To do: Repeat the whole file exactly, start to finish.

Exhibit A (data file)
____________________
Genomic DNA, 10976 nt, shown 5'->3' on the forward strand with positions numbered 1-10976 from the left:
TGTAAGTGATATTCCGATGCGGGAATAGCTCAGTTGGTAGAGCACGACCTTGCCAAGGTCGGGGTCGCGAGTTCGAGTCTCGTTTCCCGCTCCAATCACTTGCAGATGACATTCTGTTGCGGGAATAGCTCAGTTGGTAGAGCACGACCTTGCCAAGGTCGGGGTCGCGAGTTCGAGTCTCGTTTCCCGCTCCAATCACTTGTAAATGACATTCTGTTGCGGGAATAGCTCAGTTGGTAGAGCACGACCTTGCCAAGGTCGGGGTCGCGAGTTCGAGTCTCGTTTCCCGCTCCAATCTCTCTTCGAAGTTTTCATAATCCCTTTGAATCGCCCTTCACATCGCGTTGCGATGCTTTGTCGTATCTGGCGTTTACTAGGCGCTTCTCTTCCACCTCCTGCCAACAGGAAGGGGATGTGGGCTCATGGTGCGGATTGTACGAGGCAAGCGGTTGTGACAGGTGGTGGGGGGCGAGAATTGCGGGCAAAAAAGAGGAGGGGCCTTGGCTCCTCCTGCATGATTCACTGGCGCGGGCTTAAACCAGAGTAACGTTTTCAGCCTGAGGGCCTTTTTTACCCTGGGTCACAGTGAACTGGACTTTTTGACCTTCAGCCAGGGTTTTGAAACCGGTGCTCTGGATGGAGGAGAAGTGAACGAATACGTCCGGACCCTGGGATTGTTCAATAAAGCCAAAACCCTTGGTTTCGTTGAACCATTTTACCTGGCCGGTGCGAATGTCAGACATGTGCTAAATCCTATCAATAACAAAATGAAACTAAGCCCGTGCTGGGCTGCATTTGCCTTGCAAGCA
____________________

Genomic DNA, 10976 nt, shown 5'->3' on the forward strand with positions numbered 1-10976 from the left:
TGTAAGTGATATTCCGATGCGGGAATAGCTCAGTTGGTAGAGCACGACCTTGCCAAGGTCGGGGTCGCGAGTTCGAGTCTCGTTTCCCGCTCCAATCACTTGCAGATGACATTCTGTTGCGGGAATAGCTCAGTTGGTAGAGCACGACCTTGCCAAGGTCGGGGTCGCGAGTTCGAGTCTCGTTTCCCGCTCCAATCACTTGTAAATGACATTCTGTTGCGGGAATAGCTCAGTTGGTAGAGCACGACCTTGCCAAGGTCGGGGTCGCGAGTTCGAGTCTCGTTTCCCGCTCCAATCTCTCTTCGAAGTTTTCATAATCCCTTTGAATCGCCCTTCACATCGCGTTGCGATGCTTTGTCGTATCTGGCGTTTACTAGGCGCTTCTCTTCCACCTCCTGCCAACAGGAAGGGGATGTGGGCTCATGGTGCGGATTGTACGAGGCAAGCGGTTGTGACAGGTGGTGGGGGGCGAGAATTGCGGGCAAAAAAGAGGAGGGGCCTTGGCTCCTCCTGCATGATTCACTGGCGCGGGCTTAAACCAGAGTAACGTTTTCAGCCTGAGGGCCTTTTTTACCCTGGGTCACAGTGAACTGGACTTTTTGACCTTCAGCCAGGGTTTTGAAACCGGTGCTCTGGATGGAGGAGAAGTGAACGAATACGTCCGGACCCTGGGATTGTTCAATAAAGCCAAAACCCTTGGTTTCGTTGAACCATTTTACCTGGCCGGTGCGAATGTCAGACATGTGCTAAATCCTATCAATAACAAAATGAAACTAAGCCCGTGCTGGGCTGCATTTGCCTTGCAAGCA